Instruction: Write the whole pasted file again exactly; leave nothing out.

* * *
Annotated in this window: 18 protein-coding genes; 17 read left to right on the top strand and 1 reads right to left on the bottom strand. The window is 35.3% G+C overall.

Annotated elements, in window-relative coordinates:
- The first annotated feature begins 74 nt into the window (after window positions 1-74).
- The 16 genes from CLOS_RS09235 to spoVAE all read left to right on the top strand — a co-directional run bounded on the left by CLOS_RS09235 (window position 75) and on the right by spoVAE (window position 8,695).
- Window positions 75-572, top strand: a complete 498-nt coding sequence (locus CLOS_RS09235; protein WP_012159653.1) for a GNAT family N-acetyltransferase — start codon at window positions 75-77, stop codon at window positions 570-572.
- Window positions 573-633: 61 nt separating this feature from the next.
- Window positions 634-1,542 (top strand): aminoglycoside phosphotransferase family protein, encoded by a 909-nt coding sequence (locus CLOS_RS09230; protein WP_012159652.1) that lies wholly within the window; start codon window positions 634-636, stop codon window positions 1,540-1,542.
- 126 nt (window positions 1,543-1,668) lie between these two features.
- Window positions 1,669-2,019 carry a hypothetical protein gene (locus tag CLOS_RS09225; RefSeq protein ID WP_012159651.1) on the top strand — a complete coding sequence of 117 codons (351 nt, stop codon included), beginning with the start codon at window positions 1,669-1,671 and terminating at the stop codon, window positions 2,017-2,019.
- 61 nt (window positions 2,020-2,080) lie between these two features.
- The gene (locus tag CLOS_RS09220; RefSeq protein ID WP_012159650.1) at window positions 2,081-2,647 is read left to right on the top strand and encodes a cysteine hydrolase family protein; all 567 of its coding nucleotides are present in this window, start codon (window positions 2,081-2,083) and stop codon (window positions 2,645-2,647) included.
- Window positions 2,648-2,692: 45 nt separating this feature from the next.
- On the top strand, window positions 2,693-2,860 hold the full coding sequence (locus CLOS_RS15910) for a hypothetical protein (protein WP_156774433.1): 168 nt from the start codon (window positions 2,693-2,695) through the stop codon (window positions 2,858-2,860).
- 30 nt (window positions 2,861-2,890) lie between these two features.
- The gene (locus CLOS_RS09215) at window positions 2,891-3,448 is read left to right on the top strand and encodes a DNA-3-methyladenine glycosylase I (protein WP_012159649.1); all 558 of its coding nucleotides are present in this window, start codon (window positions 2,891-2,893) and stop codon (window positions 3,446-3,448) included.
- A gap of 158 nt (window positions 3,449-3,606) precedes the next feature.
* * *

Annotated in this window: 18 protein-coding genes; 17 read left to right on the top strand and 1 reads right to left on the bottom strand. The window is 35.3% G+C overall.

Annotated elements, in window-relative coordinates:
- The first annotated feature begins 74 nt into the window (after window positions 1-74).
- The 16 genes from CLOS_RS09235 to spoVAE all read left to right on the top strand — a co-directional run bounded on the left by CLOS_RS09235 (window position 75) and on the right by spoVAE (window position 8,695).
- Window positions 75-572, top strand: a complete 498-nt coding sequence (locus CLOS_RS09235; protein WP_012159653.1) for a GNAT family N-acetyltransferase — start codon at window positions 75-77, stop codon at window positions 570-572.
- Window positions 573-633: 61 nt separating this feature from the next.
- Window positions 634-1,542 (top strand): aminoglycoside phosphotransferase family protein, encoded by a 909-nt coding sequence (locus CLOS_RS09230; protein WP_012159652.1) that lies wholly within the window; start codon window positions 634-636, stop codon window positions 1,540-1,542.
- 126 nt (window positions 1,543-1,668) lie between these two features.
- Window positions 1,669-2,019 carry a hypothetical protein gene (locus tag CLOS_RS09225; RefSeq protein ID WP_012159651.1) on the top strand — a complete coding sequence of 117 codons (351 nt, stop codon included), beginning with the start codon at window positions 1,669-1,671 and terminating at the stop codon, window positions 2,017-2,019.
- 61 nt (window positions 2,020-2,080) lie between these two features.
- The gene (locus tag CLOS_RS09220; RefSeq protein ID WP_012159650.1) at window positions 2,081-2,647 is read left to right on the top strand and encodes a cysteine hydrolase family protein; all 567 of its coding nucleotides are present in this window, start codon (window positions 2,081-2,083) and stop codon (window positions 2,645-2,647) included.
- Window positions 2,648-2,692: 45 nt separating this feature from the next.
- On the top strand, window positions 2,693-2,860 hold the full coding sequence (locus CLOS_RS15910) for a hypothetical protein (protein WP_156774433.1): 168 nt from the start codon (window positions 2,693-2,695) through the stop codon (window positions 2,858-2,860).
- 30 nt (window positions 2,861-2,890) lie between these two features.
- The gene (locus CLOS_RS09215) at window positions 2,891-3,448 is read left to right on the top strand and encodes a DNA-3-methyladenine glycosylase I (protein WP_012159649.1); all 558 of its coding nucleotides are present in this window, start codon (window positions 2,891-2,893) and stop codon (window positions 3,446-3,448) included.
- A gap of 158 nt (window positions 3,449-3,606) precedes the next feature.